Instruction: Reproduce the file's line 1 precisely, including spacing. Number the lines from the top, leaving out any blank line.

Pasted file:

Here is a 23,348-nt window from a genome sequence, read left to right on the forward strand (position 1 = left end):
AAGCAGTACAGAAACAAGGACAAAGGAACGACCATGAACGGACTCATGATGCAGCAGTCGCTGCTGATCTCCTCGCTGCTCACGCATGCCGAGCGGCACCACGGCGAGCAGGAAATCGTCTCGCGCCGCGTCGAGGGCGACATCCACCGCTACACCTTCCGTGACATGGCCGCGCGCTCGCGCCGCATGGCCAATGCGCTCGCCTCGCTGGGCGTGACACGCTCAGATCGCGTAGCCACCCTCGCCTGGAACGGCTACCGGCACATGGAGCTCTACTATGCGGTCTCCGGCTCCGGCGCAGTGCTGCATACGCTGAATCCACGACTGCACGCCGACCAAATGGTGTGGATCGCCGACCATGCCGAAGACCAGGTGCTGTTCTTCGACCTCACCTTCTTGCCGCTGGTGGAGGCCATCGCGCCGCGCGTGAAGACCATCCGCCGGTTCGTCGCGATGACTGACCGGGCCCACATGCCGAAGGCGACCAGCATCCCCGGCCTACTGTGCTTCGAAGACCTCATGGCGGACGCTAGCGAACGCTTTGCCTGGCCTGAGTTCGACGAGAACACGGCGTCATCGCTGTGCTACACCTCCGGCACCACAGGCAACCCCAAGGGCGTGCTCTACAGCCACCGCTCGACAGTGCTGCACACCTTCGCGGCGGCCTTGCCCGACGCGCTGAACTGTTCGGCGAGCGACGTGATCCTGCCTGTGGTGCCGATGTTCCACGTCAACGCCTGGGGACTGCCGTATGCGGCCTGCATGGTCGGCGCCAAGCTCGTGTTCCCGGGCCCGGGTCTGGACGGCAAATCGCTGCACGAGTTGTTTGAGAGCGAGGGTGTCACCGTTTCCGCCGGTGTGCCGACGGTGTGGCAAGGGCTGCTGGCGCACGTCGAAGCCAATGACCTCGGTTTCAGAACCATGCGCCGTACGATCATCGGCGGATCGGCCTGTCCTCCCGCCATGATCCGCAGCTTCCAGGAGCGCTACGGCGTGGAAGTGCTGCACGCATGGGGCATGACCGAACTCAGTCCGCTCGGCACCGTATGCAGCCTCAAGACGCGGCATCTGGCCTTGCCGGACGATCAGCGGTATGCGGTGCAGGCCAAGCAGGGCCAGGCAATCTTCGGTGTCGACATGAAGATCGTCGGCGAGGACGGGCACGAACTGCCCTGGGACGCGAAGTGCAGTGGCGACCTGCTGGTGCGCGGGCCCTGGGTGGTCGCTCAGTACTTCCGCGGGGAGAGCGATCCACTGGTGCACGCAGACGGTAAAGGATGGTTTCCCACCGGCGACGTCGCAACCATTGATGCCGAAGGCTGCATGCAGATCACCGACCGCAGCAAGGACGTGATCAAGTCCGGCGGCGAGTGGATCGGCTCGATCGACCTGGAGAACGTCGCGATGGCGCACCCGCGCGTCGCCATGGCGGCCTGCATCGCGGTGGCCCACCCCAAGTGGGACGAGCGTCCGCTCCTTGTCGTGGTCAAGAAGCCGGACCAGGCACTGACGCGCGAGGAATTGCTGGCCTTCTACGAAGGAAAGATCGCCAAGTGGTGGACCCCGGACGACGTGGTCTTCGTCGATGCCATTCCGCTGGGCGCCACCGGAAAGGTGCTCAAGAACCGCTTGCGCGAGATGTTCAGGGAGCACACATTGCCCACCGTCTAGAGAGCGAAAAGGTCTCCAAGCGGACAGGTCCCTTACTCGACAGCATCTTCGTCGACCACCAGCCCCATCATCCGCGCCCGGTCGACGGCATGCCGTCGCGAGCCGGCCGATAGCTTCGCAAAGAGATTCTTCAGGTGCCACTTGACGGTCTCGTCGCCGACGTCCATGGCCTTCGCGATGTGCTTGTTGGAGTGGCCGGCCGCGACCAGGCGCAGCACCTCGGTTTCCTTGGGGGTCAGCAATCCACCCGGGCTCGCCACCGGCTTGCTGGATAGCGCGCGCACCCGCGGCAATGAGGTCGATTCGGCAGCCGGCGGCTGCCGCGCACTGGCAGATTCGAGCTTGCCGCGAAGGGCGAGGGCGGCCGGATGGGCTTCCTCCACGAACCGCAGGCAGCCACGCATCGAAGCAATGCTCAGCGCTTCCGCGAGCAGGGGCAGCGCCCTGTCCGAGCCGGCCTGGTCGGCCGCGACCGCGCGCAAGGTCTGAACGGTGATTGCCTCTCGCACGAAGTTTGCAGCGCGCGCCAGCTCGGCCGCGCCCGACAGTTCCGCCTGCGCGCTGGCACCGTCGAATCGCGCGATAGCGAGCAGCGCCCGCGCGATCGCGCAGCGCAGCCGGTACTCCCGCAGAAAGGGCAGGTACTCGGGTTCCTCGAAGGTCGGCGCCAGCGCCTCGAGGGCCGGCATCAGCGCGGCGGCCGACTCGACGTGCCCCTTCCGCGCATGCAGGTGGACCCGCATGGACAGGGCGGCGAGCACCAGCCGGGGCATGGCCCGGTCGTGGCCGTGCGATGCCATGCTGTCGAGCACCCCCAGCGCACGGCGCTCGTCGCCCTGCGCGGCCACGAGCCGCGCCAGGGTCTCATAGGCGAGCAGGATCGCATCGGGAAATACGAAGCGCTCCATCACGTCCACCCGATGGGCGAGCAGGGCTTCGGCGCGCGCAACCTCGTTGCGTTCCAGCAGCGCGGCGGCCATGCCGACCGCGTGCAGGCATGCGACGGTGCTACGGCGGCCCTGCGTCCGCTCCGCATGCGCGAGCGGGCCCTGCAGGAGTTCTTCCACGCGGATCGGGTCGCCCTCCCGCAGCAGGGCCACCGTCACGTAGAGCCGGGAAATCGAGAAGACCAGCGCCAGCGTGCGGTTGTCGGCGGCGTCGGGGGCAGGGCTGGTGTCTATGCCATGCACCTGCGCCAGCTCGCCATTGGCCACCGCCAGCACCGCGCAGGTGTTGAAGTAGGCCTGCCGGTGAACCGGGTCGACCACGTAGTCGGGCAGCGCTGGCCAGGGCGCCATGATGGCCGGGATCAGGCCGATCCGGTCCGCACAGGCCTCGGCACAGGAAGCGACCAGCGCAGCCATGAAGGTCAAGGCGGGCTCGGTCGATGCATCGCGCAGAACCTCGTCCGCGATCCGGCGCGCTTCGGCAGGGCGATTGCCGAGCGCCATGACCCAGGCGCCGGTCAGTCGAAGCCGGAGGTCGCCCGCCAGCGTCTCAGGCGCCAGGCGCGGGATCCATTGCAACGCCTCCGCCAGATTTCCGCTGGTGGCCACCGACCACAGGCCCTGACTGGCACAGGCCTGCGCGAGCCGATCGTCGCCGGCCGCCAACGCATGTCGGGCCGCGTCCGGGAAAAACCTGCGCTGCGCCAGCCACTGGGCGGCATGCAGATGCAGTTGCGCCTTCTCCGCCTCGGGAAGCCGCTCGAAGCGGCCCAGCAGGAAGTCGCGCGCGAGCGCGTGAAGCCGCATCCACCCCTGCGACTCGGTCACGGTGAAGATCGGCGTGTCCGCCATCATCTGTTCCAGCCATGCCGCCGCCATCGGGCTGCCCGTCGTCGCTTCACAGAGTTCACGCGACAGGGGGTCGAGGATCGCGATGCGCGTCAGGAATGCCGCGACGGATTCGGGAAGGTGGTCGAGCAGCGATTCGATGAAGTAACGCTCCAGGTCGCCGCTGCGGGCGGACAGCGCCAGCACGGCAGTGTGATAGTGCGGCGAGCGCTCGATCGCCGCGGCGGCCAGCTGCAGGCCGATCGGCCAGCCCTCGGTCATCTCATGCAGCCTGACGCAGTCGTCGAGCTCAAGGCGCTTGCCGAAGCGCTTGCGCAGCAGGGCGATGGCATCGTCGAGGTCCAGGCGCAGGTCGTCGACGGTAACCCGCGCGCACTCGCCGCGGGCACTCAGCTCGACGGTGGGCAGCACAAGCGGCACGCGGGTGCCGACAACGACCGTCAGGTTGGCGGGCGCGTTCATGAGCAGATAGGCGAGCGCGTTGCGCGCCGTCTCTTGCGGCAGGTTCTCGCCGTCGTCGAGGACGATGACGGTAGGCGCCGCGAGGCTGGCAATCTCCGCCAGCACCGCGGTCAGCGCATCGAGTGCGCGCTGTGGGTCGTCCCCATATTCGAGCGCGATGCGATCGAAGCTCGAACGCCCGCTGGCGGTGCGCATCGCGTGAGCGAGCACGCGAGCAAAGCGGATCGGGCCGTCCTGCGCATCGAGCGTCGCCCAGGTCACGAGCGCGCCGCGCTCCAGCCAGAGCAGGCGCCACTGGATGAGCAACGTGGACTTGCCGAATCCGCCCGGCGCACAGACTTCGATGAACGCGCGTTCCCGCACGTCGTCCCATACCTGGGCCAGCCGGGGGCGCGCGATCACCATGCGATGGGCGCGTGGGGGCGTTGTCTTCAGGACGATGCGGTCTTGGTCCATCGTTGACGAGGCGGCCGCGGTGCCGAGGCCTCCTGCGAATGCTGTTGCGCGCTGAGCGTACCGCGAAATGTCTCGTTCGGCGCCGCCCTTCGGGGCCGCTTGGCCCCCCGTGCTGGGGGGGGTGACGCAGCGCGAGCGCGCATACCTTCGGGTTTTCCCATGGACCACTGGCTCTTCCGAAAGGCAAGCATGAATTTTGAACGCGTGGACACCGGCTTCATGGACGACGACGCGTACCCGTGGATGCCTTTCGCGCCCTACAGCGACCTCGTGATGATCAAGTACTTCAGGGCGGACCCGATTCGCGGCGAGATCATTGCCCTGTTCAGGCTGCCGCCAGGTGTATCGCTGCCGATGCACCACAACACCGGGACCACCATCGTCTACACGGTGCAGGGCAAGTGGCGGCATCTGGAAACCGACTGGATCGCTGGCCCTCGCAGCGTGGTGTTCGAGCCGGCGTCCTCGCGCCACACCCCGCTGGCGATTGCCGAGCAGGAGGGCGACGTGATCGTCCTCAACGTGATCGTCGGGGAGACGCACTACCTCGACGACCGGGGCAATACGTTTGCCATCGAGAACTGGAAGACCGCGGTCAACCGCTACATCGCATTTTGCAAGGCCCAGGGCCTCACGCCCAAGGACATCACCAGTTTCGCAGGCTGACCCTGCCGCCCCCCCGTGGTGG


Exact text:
Here is a 23,348-nt window from a genome sequence, read left to right on the forward strand (position 1 = left end):